• In the case of Case C-58/08 Vodafone [2010] ECR I-4999, it was established that for a national measure to be held as proportionate with Community law it must not be ‘manifestly inappropriate’ in pursuing the objective.

Facts of Case C-58/08 Vodafone [2010] ECR I-4999

  • The Cs, Vodafone and other mobile companies, challenged the validity of Regulation No 717/2007
  • This Regulation, with the legal basis of Article 95 EC (now Article 114 TFEU), capped retail and wholesale charges on the roaming period services provided by mobile networks for calls between Member States
  • The Cs challenged the Regulation on 3 grounds:
  • The legal basis was inadequate,
  • The Regulation is disproportionate by not confining to just wholesale but also retail charges, and;
  • The Regulation offends against the principle of subsidiarity

Issues in Case C-58/08 Vodafone [2010] ECR I-4999

  • Were the Cs correct in their challenges, or did the Regulation have an adequate legal basis, was proportionate, and did fulfil the principle?

Held by the European Court of Justice

Claim dismissed – Regulation was upheld.

Findings of the Court

Adequacy of Article 95 as a legal basis:

  • “by using the expression ‘measures for the approximation’ in Article 95 EC the authors of the Treaty intended to confer on the Community legislature a discretion, depending on the general context and the specific circumstances of the matter to be harmonised, as regards the method of approximation most appropriate for achieving the desired result, in particular in fields with complex technical features” [35]
  • Applying this to the case, “it is clear that a divergent development of national laws seeking to lower retail charges only, without affecting the level of costs for the wholesale provision of Community-wide roaming services, would have been liable to cause significant distortions of competition and to disrupt the orderly functioning of the Community-wide roaming market, as is clear from recital 14 in the preamble to Regulation No 717/2007. Such a situation justified the Community legislature’s seeking to protect the proper functioning of the internal market, as stated in paragraph 38 of this judgment.” [47]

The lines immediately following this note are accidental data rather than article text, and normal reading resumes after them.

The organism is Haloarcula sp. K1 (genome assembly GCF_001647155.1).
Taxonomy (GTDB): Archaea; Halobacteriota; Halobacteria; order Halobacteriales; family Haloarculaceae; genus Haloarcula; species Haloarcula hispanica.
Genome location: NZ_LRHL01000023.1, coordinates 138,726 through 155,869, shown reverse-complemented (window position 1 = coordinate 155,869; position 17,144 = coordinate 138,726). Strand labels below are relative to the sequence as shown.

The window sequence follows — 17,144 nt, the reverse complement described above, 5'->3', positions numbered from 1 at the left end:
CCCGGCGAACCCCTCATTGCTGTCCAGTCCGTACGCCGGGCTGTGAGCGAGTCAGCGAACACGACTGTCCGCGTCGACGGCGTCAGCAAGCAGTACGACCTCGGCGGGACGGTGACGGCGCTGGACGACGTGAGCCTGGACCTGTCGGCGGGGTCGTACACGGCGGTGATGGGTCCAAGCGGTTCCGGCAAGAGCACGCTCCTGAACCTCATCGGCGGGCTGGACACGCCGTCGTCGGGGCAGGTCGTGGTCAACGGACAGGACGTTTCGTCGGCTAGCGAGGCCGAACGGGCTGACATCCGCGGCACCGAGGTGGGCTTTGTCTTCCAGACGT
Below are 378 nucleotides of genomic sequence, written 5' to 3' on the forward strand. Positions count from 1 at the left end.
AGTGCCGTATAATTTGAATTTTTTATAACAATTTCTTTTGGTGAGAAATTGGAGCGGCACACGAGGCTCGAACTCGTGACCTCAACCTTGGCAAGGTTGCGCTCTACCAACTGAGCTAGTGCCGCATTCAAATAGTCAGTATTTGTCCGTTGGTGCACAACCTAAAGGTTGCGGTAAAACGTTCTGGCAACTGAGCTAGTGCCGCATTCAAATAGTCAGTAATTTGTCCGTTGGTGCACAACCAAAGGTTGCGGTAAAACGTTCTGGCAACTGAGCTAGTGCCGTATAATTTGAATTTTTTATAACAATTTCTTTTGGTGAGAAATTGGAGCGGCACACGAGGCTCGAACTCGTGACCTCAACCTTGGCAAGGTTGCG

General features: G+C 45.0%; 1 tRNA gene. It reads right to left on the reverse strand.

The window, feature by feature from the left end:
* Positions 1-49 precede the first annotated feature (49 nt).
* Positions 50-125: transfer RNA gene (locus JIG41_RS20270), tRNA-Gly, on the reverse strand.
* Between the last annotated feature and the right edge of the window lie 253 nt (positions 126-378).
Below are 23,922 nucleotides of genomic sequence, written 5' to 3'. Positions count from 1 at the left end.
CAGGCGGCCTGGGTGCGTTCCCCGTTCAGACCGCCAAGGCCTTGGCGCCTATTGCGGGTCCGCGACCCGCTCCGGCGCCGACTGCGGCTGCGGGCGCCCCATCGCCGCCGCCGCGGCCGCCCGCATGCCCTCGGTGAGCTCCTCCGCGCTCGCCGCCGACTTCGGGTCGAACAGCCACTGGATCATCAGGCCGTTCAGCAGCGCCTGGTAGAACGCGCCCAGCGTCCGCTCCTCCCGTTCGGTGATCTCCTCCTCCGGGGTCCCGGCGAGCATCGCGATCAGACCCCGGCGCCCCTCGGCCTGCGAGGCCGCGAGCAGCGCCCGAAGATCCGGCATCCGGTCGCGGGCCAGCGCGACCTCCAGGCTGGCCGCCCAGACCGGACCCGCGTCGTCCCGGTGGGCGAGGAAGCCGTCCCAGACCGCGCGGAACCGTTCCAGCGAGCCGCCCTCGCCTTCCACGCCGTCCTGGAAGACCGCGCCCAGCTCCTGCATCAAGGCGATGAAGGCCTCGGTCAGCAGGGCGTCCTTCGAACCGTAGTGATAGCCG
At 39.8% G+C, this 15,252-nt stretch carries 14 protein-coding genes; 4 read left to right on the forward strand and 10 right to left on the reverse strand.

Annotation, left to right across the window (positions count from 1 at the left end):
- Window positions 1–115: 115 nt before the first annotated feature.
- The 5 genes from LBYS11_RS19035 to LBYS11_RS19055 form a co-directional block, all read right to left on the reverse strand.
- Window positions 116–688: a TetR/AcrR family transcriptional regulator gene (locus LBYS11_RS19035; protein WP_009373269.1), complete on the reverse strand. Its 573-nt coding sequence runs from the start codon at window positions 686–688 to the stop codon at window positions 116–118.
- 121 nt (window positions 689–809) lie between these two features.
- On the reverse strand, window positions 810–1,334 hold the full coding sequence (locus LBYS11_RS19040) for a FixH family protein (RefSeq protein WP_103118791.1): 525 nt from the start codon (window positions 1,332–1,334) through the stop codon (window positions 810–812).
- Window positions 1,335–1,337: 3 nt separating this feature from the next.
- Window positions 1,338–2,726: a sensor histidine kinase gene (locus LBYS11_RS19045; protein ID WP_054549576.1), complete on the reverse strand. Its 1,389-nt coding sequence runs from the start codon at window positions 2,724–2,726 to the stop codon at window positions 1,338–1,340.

The principle of proportionality

  • “Community legislature must be allowed a broad discretion in areas in which its action involves political, economic and social choices and in which it is called upon to undertake complex assessments and evaluations. … since its legality can be affected only if the measure is manifestly inappropriate having regard to the objective which the competent institution is seeking to pursue” [52]
  • Considering the capped charges, “the introduction by that provision of ceilings for retail charges must be considered to be appropriate for the purpose of protecting consumers against high levels of charges.” [60]
  • The measure does not go beyond necessary, as “the Community legislature proceeded on the basis that reductions in wholesale prices might not be reflected in lower retail prices for roaming owing to the absence of incentives for that to happen.” [62]
  • “the legislature considered retail controls to be necessary, in particular because, in that specific area, competition at retail level took place mainly in terms of the complete retail package and, for the majority of consumers, roaming was only a small part of that package and accordingly not a critical consideration when they choose or change their provider.” [64]

The principle of subsidiarity

  • “the Community, in areas which do not fall within its exclusive competence, is to take action only if and insofar as the objectives of the proposed action cannot be sufficiently achieved by the Member States and can therefore, by reason of the scale or effects of the proposed action, be better achieved by the Community.” [72]
  • Applying this to the facts, the Court believed it necessary for Community law to intervene as “the interdependence of retail and wholesale charges for roaming services is considerable, so that any measure seeking to reduce retail charges alone without affecting the level of costs for the wholesale supply of Community-wide roaming services would have been liable to disrupt the smooth functioning of the Community-wide roaming market. … the Community legislature decided that any action would require a joint approach at the level of both wholesale charges and retail charges, in order to contribute to the smooth functioning of the internal market in those services.” [77]